Medicare beneficiaries’ access to health care services is similar to or better than that of privately insured people age 50–64. But, like privately insured individuals, they may face access problems in geographic areas with provider shortages or have to travel long distances for specialty care.
In a 2018 report, the Medicare Payment Advisory Commission (MedPAC) found that nearly all physicians take part in Medicare and among those about 95 percent agree to accept Medicare fee schedule amounts as full payment. Less than 1 percent of physicians opt out of Medicare and do not receive any Medicare payment, directly or indirectly, for any Medicare beneficiaries they treat.
The MedPAC report concluded that Medicare beneficiaries’ access to physician services is similar to or better than that of privately insured people age 50–64. In 2017, 80 percent of Medicare beneficiaries age 65 and older who needed an appointment for illness or injury during the prior 12 months reported that they never had to wait longer than they wanted, as did 73 percent of those seeking an appointment for routine care. However, among beneficiaries who were looking for a new primary care provider, about 14 percent reported significant problems finding one.
AARP has heard reports of access problems in some geographic areas, which appear to reflect general provider shortages (that is, not just in Medicare). In some cases, beneficiaries must travel long distances for certain specialty care. If MedPAC analyses identify a national problem, a broader discussion of workforce and payment policies should take place. Even if the problem is localized, it may merit the development of policies to improve beneficiaries’ ability to receive appropriate, high-quality services.
INCREASING ACCESS TO SERVICES IN MEDICARE: Policy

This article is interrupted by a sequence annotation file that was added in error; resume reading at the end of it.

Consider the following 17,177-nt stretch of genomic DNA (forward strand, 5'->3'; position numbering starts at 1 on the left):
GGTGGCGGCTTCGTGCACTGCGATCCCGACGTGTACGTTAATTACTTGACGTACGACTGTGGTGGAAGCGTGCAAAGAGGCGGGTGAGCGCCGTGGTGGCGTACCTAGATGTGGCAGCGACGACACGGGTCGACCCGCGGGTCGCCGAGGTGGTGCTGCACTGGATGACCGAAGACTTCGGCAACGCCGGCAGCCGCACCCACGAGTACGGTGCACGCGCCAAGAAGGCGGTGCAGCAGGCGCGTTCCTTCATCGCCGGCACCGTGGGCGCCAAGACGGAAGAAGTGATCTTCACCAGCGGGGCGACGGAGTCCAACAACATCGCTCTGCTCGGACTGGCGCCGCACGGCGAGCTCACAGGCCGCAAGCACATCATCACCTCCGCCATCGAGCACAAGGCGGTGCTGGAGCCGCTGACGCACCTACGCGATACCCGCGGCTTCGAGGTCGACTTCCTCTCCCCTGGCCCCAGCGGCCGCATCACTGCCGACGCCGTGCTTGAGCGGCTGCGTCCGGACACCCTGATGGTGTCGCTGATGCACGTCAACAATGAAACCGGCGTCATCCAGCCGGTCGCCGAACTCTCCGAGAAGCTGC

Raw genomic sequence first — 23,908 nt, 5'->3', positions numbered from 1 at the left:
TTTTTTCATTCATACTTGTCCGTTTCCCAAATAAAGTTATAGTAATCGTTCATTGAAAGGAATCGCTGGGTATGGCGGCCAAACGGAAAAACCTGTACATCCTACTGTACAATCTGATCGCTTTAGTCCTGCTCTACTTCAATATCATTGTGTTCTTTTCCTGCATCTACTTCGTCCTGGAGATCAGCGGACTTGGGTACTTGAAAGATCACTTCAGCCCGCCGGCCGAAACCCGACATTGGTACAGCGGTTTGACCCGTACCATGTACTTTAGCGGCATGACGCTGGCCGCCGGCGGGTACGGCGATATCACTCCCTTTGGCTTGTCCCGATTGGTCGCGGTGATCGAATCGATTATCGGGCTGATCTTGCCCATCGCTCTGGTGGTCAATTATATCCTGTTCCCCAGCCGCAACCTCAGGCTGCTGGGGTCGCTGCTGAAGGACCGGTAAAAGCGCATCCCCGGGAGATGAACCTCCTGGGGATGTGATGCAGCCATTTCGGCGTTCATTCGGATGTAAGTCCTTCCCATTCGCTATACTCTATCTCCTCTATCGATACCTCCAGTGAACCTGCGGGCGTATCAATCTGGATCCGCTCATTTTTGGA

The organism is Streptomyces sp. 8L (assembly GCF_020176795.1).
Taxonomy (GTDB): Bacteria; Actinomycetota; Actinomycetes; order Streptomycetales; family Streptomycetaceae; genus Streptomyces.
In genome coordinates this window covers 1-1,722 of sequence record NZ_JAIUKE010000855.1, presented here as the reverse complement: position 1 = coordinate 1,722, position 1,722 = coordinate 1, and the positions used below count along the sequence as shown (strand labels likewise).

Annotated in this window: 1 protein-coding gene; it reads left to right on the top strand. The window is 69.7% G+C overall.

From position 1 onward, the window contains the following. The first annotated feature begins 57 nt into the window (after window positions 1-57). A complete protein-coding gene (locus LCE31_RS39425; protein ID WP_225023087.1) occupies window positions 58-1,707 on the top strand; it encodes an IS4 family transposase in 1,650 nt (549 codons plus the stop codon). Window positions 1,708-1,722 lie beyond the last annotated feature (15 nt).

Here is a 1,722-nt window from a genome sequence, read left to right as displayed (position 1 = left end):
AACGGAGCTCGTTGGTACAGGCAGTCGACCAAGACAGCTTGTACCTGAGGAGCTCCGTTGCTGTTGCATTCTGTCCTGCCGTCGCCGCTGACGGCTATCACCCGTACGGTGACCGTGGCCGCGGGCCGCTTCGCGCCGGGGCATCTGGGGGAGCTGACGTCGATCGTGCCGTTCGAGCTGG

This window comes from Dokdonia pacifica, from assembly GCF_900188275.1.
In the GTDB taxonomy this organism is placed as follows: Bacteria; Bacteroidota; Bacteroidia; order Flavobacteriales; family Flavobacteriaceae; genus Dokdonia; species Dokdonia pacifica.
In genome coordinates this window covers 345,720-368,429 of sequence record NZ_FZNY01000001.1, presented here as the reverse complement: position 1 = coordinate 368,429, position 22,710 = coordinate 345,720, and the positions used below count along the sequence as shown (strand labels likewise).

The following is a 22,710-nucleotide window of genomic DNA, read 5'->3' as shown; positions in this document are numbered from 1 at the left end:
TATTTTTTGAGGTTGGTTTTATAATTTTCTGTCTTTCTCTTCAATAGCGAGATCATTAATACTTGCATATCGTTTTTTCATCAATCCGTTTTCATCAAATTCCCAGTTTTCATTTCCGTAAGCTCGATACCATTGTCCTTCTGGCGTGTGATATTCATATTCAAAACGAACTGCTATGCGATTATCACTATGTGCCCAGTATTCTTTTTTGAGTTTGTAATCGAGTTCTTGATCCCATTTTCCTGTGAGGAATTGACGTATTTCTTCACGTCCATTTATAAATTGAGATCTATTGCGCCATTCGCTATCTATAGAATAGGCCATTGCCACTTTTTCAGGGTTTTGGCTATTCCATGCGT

Timely monitoring and evaluation
The Centers for Medicare & Medicaid Services (CMS) and the Medicare Payment Advisory Commission (MedPAC) should regularly monitor and evaluate beneficiaries’ access to quality care. The care should include physician and other Part B services provided in all settings, regionally as well as nationally. Access for members of historically disadvantaged groups should be a special focus.
Public information and special populations
CMS should continue making public the Medicare Current Beneficiary Survey data on access, health care utilization, and other relevant information. The agency also should pay particular attention to access problems of special or potentially disadvantaged populations. These include beneficiaries in rural areas and U.S. territories and commonwealths; people with disabilities; individuals with low incomes; members of historically disadvantaged groups; beneficiaries with end-stage renal disease; and people living in institutions such as nursing facilities and in communities where access problems are common because of a shortage of health care personnel.
Both CMS and MedPAC should increase research into the causes of access problems, especially those MedPAC identified in its analyses. Particular attention should be given to research that includes older people with multiple chronic conditions and people with disabilities.